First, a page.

For example, they sought to include community-based “wellness” promotion campaigns, which help publicize the insurer’s offerings and is nothing more than public relations. The companies also wanted some of their federal and state income taxes counted as health care expenditures to which the NAIC agreed.
But the commissioners turned down the insurers request to include as health care costs the taxes they pay on investment income. Similarly, the NAIC turned down the industry’s proposals to deduct broker fees, average their medical spending nationwide rather than state by state and loosen rules for smaller companies that don’t quite meet the 80 percent requirement.
As Potter pointed out, the timing of UnitedHealth’s announcement of a 23 percent increase in profits for the third quarter two days before the NAIC meeting undercut the insurers’ appeal for more loopholes to dodge the requirements. As a result, the commissioners rejected most of the insurers’ proposed amendments. Potter said the regulations approved by the commissioners represents a compromise that will make it easier for the industry to comply with the MLR.
But we can expect American Health Insurance Plans (AHIP) to take their lobbying effort to Sibelius who has already issued 30 waivers to company insurance plans that claimed they were having difficulty complying.
Consumer Watchdog said that despite the victory in Orlando, “the rules still contain significant concessions made to insurers.”
They include allowing companies to subtract the federal and state income tax they pay on premium revenues before calculating medical expenses; allowing companies to classify as “health quality improvements” the costs and salaries of clerks who reject claims; the cost of phone hotlines to handle consumer questions and complaints; and the cost of penalties the insurer are supposed to pay for not meeting the law’s requirements.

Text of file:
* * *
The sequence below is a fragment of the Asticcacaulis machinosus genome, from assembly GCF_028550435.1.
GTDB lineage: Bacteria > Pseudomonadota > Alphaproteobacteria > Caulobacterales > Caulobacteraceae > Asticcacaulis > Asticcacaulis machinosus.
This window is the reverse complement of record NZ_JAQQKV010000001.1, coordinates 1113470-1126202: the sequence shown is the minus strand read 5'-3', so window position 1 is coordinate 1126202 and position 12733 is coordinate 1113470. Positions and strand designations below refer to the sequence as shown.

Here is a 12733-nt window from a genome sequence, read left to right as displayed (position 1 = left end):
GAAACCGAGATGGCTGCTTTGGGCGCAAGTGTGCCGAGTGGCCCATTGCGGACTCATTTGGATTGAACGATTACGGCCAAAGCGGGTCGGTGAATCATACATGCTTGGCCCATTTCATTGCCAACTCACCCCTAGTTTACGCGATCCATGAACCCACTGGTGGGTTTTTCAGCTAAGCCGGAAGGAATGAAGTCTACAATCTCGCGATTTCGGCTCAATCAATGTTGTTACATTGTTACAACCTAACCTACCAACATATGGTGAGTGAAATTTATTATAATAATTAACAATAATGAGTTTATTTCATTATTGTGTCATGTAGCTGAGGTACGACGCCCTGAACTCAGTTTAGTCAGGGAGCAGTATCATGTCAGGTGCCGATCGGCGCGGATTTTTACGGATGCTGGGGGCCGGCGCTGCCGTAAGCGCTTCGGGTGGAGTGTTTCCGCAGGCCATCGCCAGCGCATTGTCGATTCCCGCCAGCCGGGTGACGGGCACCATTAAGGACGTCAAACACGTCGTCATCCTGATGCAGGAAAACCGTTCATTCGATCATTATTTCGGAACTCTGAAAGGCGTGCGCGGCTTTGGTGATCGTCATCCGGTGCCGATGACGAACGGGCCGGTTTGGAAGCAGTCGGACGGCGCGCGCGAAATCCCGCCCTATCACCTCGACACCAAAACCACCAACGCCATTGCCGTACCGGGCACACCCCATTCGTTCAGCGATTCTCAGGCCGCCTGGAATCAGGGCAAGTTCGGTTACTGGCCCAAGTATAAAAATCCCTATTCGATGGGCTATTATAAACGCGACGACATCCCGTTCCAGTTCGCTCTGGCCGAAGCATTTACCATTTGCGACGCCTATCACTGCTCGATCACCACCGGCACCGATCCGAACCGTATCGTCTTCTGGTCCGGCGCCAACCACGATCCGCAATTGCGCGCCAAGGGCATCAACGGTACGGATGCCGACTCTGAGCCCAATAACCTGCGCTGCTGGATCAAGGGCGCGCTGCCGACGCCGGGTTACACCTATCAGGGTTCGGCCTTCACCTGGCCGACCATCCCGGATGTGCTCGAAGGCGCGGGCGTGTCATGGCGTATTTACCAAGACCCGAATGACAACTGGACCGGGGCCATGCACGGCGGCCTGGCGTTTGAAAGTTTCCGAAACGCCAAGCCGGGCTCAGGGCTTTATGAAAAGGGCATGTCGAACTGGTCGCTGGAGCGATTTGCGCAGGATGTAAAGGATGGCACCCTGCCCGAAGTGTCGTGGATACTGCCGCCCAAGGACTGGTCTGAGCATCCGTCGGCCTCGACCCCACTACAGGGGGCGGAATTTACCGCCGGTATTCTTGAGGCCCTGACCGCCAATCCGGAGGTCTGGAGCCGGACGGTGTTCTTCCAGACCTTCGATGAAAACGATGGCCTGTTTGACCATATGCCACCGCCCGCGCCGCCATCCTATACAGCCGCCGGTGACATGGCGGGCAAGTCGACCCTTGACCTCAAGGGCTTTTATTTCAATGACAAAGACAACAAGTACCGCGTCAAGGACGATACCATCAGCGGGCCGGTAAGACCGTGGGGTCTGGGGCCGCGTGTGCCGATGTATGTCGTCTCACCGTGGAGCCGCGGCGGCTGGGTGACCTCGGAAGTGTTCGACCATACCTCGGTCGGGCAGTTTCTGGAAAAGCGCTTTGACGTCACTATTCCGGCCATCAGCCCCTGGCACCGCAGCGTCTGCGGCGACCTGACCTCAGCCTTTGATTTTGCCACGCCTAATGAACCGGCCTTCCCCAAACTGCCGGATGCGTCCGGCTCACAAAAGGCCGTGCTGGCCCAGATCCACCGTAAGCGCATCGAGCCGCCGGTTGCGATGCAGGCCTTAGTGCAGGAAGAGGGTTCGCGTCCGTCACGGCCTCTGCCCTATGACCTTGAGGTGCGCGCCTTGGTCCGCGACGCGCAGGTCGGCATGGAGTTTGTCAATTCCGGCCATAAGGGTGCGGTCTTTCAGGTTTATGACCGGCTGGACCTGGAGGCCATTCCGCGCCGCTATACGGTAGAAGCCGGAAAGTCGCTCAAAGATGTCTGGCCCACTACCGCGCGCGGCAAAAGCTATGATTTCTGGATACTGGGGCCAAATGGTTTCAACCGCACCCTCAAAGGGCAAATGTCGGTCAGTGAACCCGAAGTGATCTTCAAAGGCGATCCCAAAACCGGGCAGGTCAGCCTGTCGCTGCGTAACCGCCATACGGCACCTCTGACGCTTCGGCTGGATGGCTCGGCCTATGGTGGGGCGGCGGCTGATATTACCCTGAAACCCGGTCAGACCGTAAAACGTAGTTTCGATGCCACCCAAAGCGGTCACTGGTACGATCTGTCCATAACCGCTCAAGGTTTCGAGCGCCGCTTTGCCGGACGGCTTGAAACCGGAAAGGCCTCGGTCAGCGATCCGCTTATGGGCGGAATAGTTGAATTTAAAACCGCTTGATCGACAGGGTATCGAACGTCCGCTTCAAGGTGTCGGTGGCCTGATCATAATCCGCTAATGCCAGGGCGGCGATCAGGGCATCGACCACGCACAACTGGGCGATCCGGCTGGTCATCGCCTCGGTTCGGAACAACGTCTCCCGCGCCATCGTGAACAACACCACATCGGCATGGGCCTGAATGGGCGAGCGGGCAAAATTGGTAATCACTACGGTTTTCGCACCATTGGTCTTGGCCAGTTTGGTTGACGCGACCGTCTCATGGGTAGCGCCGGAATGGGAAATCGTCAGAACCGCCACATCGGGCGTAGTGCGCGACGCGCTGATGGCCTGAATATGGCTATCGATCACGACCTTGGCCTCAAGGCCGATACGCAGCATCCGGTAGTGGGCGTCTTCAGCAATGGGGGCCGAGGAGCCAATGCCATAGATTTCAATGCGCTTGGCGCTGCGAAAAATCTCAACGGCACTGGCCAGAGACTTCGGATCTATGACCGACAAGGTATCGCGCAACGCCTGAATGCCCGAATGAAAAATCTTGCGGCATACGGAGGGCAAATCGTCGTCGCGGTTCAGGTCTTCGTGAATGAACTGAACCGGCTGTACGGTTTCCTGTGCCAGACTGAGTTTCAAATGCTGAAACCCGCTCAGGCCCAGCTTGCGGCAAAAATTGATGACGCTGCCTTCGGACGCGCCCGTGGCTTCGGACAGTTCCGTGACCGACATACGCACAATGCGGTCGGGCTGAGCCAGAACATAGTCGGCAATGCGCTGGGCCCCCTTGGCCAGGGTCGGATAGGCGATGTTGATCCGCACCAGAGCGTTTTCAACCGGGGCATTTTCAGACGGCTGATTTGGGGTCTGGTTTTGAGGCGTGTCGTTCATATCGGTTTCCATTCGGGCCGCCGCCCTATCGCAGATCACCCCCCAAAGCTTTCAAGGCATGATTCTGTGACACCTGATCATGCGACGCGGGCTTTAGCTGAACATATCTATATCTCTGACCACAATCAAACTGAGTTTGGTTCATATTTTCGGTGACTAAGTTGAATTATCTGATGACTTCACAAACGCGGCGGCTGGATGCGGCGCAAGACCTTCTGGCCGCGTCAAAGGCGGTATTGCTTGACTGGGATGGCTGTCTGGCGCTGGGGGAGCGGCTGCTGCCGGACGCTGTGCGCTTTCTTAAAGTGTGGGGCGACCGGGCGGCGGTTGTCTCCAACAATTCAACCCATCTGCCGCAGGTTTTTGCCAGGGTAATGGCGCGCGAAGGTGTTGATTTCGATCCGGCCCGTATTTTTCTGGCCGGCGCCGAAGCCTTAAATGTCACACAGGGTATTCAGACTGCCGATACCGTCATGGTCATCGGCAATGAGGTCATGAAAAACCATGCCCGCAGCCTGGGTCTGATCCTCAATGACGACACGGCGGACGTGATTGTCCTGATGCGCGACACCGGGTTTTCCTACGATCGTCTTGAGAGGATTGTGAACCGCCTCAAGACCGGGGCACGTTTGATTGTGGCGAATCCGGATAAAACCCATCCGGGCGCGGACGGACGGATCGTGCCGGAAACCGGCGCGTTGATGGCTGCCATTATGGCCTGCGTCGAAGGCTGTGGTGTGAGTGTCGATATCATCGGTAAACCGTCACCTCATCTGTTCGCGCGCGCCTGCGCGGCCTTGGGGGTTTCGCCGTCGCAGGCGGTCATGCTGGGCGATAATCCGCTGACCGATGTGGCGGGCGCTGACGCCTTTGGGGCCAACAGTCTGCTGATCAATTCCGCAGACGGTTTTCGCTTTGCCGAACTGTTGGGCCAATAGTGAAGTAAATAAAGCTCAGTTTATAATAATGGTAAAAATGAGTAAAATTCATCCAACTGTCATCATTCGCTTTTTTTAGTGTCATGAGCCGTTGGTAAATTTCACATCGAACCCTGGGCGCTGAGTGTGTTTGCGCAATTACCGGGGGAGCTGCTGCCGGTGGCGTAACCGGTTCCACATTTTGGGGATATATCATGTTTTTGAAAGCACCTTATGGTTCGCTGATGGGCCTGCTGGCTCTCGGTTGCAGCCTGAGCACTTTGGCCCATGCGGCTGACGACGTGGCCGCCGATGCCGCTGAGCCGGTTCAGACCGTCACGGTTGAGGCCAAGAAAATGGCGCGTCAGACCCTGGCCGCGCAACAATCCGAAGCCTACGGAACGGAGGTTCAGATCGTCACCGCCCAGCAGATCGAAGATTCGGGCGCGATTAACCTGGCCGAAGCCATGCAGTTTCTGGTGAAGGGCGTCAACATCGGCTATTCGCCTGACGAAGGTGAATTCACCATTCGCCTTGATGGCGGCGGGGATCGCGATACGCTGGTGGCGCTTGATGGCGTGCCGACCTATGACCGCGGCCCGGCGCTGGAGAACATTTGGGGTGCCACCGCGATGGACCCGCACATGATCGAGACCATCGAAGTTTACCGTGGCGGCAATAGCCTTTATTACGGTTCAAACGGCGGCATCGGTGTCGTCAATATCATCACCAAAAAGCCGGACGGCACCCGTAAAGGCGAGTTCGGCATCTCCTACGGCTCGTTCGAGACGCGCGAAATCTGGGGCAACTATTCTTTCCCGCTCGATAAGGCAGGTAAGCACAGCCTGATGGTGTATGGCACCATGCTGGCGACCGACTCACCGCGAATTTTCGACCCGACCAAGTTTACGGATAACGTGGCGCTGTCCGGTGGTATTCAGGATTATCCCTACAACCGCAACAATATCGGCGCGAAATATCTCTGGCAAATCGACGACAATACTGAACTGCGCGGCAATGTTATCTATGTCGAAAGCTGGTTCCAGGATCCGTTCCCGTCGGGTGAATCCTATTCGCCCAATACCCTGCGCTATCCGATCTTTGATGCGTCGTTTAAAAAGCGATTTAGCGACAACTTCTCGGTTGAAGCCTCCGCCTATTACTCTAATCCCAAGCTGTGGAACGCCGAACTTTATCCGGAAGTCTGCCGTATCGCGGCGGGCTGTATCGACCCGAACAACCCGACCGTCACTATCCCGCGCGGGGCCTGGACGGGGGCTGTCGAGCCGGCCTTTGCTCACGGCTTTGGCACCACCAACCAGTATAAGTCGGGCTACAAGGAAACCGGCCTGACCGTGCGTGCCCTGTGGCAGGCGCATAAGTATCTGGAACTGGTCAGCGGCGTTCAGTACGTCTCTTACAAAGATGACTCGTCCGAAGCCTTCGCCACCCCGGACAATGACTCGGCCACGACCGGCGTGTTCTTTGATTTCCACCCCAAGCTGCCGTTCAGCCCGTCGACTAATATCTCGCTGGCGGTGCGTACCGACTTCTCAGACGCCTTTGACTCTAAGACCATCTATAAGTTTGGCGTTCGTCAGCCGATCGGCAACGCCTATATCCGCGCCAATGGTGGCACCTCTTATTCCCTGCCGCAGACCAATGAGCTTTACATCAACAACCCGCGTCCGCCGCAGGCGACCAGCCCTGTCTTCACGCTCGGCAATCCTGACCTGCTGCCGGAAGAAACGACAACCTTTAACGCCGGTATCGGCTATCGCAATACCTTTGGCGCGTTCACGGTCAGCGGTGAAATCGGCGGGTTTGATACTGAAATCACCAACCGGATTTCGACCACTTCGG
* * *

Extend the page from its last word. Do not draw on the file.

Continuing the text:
“Making these rules work,” said Carmen Balber, Washington director of Consumer Watchdog, “will require tough scrutiny of insurance companies’ spending to make sure they don’t use loopholes...to pass off overhead costs as health care.”
Sibelius said the commissioners’ recommendations “are reasonable, achievable for insurers” and she promised to “work quickly to promulgate this regulation” using the commissioners’ recommendations. But does the administration have the stomach to wage a constant fight with insurers for whom the health reforms were tailored? And will HHS have the financial expertise to examine and interpret the books of the companies? Can the insurance industry be required to cut their own profits, as the law intends?
Karen Ignani, president of the insurers’ lobby, signaled its intentions to fight and dilute the MLR on the grounds that stock prices may decline and discourage investment in insurance stocks. She commented on the NAIC meting:
“Defining health care quality initiatives in a way that is too narrow or static will turn back the clock on progress and create new barriers to investment in the many activities that health plans have implemented.”
Potter replied: “If the health plans that take our money but give us lousy coverage in return are forced out of the marketplace, I say good riddance.”
He acknowledged, however, that if smaller companies fail, concentration in the industry will increase. And so will the power of the large insurers to tailor the final regulations to their liking.
A final note: Medicare for All would generally eliminate the need for most health care insurance.